Today that independence is all but gone. Satellite communications provide instant access to the captain, so that the owner knows exactly where the ship is and directs its schedule. But just because shipping is changing does not mean that professional skills are no longer important, only that the skills required are altering.

Just what will be needed in 10 or 20 years' time is difficult to predict but I am sure that the stress on excellence will continue to be a main priority. The master of the ship of the future will have to be a good manager as well as a good shiphandler. He -- or she -- will have to know about the latest safety and environmental regulations. He or she will have to be thoroughly familiar with contemporary management techniques. While being in total command of the ship, the captain of the future may also be involved in running the company -- through regular meetings with other senior company personnel, who may be scattered all round the world but will all be linked by satellite television.

The traditional skills, in fact, are already being replaced by new ones and that process is going to continue indefinitely. The new skills can very often be best acquired ashore rather than at sea, because they are skills that are present in other industries as well. The use of simulators, the exposure to techniques of similar industries, the use of retraining and updating programs must all be welcomed as positive moves to improve shipping.

What the shipping world will be like when today's graduates reach retirement age is impossible to guess, but I am sure that, as time passes, some of you in the audience will be shaking your heads nostalgically and telling those coming into the profession that seafaring isn't what it used to be when you were young.

I hope that not all of you will be yearning for the good old days, because I believe that the best years for the shipping world and especially for mariners lie in the future, not the past. The great achievement of Memorial University and its Marine Institute was to see that change was coming and to prepare for it. You are, I am sure, fully aware of that fact and grateful that you are its first beneficiaries. But I believe that the rest of the shipping community will benefit just as much from what you have learned here, for the shipping industry of the future will be extremely demanding.

It will require most of the qualities that have traditionally been an essential part of a successful seafaring career, but it will also demand other abilities -- management skills, an appreciation of business, an awareness of the environment, a belief in people and an understanding of their needs.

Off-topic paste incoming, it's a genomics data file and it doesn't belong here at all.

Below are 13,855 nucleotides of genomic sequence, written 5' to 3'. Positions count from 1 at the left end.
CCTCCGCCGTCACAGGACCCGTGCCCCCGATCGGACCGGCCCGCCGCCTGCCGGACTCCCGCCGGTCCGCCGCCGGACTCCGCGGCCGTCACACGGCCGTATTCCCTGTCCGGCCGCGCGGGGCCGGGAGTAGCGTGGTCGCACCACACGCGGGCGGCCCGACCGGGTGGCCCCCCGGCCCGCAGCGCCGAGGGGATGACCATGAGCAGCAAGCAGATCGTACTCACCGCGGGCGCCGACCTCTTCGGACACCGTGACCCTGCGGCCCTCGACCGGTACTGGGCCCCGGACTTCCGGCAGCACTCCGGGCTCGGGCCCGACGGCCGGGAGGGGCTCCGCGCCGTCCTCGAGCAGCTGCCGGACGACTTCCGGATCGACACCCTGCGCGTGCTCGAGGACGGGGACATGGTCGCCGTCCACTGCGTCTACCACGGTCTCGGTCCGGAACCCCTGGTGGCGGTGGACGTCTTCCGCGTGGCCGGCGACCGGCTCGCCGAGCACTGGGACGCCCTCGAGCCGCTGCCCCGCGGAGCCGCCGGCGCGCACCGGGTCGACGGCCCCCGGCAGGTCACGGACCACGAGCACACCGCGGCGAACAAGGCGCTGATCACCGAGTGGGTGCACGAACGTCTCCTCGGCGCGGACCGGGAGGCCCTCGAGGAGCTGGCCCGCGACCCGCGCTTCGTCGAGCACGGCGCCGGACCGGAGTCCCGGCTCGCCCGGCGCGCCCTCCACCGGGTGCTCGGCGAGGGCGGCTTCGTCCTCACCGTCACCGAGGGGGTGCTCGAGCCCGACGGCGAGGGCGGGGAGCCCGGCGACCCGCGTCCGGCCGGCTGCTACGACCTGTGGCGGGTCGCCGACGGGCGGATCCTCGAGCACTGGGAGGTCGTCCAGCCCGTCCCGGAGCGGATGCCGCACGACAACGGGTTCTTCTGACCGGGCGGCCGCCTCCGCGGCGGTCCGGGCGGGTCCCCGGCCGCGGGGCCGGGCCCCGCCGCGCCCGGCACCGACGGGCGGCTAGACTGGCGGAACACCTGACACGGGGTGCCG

That last point is perhaps the most important of all, because one thing that I am certain of is that whatever technical marvels come to shipping, and indeed to any of your chosen professions, during the course of your careers people will always remain the greatest resource. In the rush to embrace technology at times we have lost sight of that fact. There has been a tendency to blame accidents on human error without trying to find out why people make mistakes.

This is something that IMO is working very hard on at the present time because we know that if we really do want shipping safety to improve we can only make substantial progress by gaining the support of the men and women who work in the industry itself. We know that mechanization and computerization have their limits. The human factor will always be the key and that means we must make sure that our industry is one which people will be keen to enter -- and where they will want to stay. Memorial University has set a fine example through establishing its course in maritime studies.

I am pleased and delighted to have been able to be with you to share the excitement and achievement of all those who successfully graduated today. You who have received your bachelor or master's degrees will now be moving into the workplace where change rather than stability is the rule of the day. You possess the professional skills necessary to deal with your specific area of specialization and it is now up to you to adapt those skills to the requirements of the 21st century which is on our doorsteps.

In conclusion, I would repeat that I am especially grateful for my own award. It is an honor which I shall always remember with particular pleasure and I would again like to thank you, Mr. President, and your colleagues, for having awarded me this degree.

Thank you very much.